Solar plane breaks record for longest flight

A pilot flying a solar-powered plane has broken the world record for the longest non-stop solo flight in history.

Pilot Andre Borschberg landed the Solar Impulse 2 plane in Kalaeloa, Hawaii at 5:55 a.m. local time after flying non-stop for five days.

This ended the final and longest stretch of a seven-leg round-the-world journey. The 8,200 kilometer (5,095 miles) stretch started in Nanjing, China on June 28 and ended on Friday.

Solar Impulse

Solar Impulse 2 has a 72 meter wingspan -- larger than that of the Boeing 747 -- and weighs 2,300 kilograms -- around the same as a car. The wings have 7,000 solar cells built in which power four electric motors. The plane, which doesn't use any fuel, charges while flying during the day so that it can fly at night.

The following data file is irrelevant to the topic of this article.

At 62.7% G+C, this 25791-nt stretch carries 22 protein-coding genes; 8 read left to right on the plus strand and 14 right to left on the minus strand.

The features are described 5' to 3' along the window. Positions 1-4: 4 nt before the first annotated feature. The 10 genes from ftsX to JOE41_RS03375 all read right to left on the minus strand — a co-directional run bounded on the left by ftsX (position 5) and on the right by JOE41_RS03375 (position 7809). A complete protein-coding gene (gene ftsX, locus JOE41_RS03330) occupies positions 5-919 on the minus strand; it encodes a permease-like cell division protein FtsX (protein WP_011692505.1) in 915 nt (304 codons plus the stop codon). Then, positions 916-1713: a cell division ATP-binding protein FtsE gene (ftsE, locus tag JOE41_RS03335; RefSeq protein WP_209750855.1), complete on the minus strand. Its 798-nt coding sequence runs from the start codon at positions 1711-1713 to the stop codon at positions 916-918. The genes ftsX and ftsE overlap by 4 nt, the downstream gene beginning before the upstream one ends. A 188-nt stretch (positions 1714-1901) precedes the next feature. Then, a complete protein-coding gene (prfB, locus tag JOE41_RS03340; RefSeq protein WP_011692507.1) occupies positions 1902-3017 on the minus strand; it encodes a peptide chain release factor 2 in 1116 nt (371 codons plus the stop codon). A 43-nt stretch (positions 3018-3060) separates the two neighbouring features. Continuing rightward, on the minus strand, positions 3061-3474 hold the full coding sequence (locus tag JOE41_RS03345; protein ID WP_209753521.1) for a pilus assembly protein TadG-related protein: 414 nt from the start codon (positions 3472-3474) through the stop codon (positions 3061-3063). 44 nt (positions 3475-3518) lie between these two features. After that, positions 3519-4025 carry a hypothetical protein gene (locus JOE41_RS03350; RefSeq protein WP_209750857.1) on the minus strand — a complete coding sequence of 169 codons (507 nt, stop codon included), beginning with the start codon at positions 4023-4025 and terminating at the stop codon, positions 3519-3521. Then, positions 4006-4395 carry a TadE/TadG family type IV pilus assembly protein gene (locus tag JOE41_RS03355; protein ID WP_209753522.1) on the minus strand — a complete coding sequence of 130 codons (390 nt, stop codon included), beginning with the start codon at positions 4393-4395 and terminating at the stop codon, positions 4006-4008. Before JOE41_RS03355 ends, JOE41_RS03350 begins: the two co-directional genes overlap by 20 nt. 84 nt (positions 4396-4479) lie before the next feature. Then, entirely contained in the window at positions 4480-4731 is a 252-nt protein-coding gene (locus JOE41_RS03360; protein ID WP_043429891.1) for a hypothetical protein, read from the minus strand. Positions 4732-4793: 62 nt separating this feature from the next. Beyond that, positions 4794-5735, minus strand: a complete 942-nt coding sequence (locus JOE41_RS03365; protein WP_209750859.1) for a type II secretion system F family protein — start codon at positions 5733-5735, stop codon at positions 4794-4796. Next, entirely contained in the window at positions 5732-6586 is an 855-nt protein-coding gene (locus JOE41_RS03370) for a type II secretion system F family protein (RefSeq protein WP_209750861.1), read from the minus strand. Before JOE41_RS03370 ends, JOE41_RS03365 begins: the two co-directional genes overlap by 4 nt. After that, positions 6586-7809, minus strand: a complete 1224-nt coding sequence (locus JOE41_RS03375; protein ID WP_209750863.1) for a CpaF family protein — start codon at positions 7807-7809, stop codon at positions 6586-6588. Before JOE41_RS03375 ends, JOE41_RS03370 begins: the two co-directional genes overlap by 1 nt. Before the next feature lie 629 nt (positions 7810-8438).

The pilot said the project had shown what is achievable with solar power.

"It really works, it works so well. It's demonstrating it's reliable, it's extremely energy efficient and that's what we want to push forward…with this project," Borschberg told CNBC on Friday, from the cockpit of the plane while in flight.

The previous record was set by American Steve Fossett in 2006 for a non-stop flight that lasted around 76 hours.

Landing the Solar Impulse 2 is fairly difficult and needs very specific weather conditions. As a result, there were concerns that Borschberg might have to circle over Hawaii until the conditions were right for him to land.